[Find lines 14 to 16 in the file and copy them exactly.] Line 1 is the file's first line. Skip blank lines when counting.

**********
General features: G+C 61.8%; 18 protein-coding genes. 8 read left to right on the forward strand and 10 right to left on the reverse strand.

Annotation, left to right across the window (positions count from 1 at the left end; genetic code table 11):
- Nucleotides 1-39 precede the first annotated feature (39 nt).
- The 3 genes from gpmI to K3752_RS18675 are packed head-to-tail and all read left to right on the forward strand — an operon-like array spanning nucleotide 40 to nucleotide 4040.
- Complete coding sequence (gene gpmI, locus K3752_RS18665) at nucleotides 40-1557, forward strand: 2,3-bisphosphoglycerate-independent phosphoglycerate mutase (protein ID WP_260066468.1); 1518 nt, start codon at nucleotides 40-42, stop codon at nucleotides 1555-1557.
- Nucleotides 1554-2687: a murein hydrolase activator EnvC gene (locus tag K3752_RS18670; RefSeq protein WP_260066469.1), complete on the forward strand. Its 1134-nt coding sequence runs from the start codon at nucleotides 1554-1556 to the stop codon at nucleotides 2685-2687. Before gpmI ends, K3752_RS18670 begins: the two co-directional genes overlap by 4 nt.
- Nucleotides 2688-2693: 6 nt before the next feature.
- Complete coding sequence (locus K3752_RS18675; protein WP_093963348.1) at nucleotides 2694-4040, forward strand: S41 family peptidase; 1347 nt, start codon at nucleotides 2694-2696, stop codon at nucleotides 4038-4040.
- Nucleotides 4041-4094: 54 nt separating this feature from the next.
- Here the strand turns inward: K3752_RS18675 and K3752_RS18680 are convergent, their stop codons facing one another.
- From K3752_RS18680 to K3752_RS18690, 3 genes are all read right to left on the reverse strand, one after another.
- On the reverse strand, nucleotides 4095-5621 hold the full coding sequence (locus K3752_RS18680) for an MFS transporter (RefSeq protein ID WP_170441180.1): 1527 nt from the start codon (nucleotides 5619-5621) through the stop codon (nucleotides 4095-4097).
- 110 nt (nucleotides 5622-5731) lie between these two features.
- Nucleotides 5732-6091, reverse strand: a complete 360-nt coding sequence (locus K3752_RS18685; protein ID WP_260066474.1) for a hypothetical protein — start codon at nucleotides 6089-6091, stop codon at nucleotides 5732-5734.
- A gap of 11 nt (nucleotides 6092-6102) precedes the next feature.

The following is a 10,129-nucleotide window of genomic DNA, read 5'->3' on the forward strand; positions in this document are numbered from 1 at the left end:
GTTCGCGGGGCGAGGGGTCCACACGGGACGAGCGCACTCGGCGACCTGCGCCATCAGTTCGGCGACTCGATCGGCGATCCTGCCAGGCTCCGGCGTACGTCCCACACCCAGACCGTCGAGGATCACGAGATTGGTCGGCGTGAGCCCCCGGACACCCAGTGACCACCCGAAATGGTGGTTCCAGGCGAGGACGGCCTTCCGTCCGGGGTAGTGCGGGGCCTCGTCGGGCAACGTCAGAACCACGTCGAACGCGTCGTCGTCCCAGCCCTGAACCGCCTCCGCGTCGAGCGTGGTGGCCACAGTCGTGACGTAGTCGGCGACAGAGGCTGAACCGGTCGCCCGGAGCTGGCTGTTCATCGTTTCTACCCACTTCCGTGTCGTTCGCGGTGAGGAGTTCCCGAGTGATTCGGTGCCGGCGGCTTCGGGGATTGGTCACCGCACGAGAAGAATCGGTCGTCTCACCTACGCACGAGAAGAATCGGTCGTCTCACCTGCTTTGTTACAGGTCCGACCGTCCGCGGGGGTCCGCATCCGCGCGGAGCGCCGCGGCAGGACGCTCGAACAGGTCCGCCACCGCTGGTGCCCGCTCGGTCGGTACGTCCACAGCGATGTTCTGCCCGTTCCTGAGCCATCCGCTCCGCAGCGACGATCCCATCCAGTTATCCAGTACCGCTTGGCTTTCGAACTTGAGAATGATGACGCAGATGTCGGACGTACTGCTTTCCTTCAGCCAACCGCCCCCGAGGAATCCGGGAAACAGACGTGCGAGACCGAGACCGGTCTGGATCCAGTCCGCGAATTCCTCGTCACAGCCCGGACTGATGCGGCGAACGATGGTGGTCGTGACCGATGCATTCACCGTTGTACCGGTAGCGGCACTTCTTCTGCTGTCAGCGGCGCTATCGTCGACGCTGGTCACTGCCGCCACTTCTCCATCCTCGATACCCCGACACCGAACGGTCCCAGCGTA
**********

- Nucleotides 5732-6091, reverse strand: a complete 360-nt coding sequence (locus K3752_RS18685; protein ID WP_260066474.1) for a hypothetical protein — start codon at nucleotides 6089-6091, stop codon at nucleotides 5732-5734.
- A gap of 11 nt (nucleotides 6092-6102) precedes the next feature.

The following is a 10,129-nucleotide window of genomic DNA, read 5'->3' on the forward strand; positions in this document are numbered from 1 at the left end: